Russia's Terror Attacks Don't Mean We Should Treat Mass Transit Like Airports
Volgograd, Russia, was rocked this week by two bombings that killed more than 30 people. The first bombing was at the city's central train station; the second was on a city trolley during Monday morning rush hour. Officials in Russia suspect the bombings are the work of the Caucasus Emirate, a group of Chechen separatists who have pledged to disrupt the Winter Olympics at Sochi however they can.
Russian President Vladimir Putin has said that Sochi is secure and the Olympics will go ahead as planned, but is it really possible to guarantee safety after Volgograd? The latter city suffered its first suicide bombing of 2013 back in October. A young woman from Dagestan exploded a bomb on a public bus, killing six and injuring at least 30 others. Last year, a trio of Islamic terrorists in Bulgaria detonated a bomb next to a bus carrying Jewish tourists, killing six and injuring more than 30.
The nature of the city bus—expedient, casual, anonymous, ubiquitous—makes it next to impossible to prevent these sorts of attacks (and drug trafficking). That's why terrorists love them. “It's something that we've seen in reporting over time that terrorists around the world clearly are interested — because of the accessibility, the open architecture — both of buses and rail,” TSA Administrator John Pistole told reporters in 2011. Earlier this year, the TSA began stationing "Visible Intermodal Prevention and Response squads" in Amtrak stations. Bomb-and chemical-sniffing dogs are also a common site for Amtrak commuters. Aside from random checks by local law enforcement and the Department of Transportation, we'll likely never see that kind of security presence on buses in the U.S. (not that the threat of arrest would deter a suicide bomber anyway).
But there's another question we should ask ourselves besides, can we make buses safe? And that is, should we even try? Who would take a city bus if he or she had to go through a metal detector before boarding? Requiring identification would make boarding even more tedious. And a system like TSA Pre Check could drastically shrink the riding population of the average city bus. In short, transferring even a few security measures used in airports onto buses would make them exponentially less convenient. (It's not even clear that we need these measures in airports, as Dylan Matthews recently demonstrated by surviving a flight that TSA didn't screen.)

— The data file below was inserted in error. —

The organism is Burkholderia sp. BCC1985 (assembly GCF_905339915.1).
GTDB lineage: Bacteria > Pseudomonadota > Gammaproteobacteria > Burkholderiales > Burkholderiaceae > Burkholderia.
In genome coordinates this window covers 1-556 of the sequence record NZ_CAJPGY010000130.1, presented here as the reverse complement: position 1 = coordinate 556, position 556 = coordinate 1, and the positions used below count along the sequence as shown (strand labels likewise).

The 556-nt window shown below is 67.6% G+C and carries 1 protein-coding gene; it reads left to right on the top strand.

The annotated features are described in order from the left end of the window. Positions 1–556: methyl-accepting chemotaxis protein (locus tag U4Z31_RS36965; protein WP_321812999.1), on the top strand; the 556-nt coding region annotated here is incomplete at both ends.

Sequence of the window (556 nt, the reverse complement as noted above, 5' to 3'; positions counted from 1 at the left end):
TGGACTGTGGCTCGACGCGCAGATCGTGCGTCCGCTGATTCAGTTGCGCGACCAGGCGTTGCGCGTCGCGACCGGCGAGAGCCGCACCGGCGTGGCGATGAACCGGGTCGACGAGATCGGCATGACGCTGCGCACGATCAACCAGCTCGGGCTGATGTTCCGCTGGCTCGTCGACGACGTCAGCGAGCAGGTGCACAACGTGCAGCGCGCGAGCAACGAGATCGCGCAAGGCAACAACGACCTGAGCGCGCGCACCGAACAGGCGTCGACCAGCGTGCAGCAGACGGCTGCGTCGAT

Brian Taylor of UCLA's Institute of Transportation Studies has written that we shouldn't think of all transit-related terrorists attack as having similar ends. For instance, a recently foiled plot to blow up a New York-to-Toronto train as it crossed over the Niagara River saw transportation as both the means of the attack, and the end itself. Though the plotters didn't get far, their goal was to kill people and destroy a means of transit. But bus bombs aren't meant to shut down bus systems. They're simply meant to kill a lot of people while simultaneously instilling fear in every person who rides a bus in that community.
Even if we could make buses secure, Taylor argues that there "would still remain a considerable number of potential venues for tragic and devastating attacks on large crowds of people." Make buses secure, and you still leave malls. Meanwhile, by securing mass transit the way we've secured airports, Taylor says we'd be striking a "devastating blow to an industry already buffeted by decades of competition with private vehicles."
Top image: Investigators work at the site of a blast on a trolleybus in Volgograd December 30, 2013. REUTERS/Stringer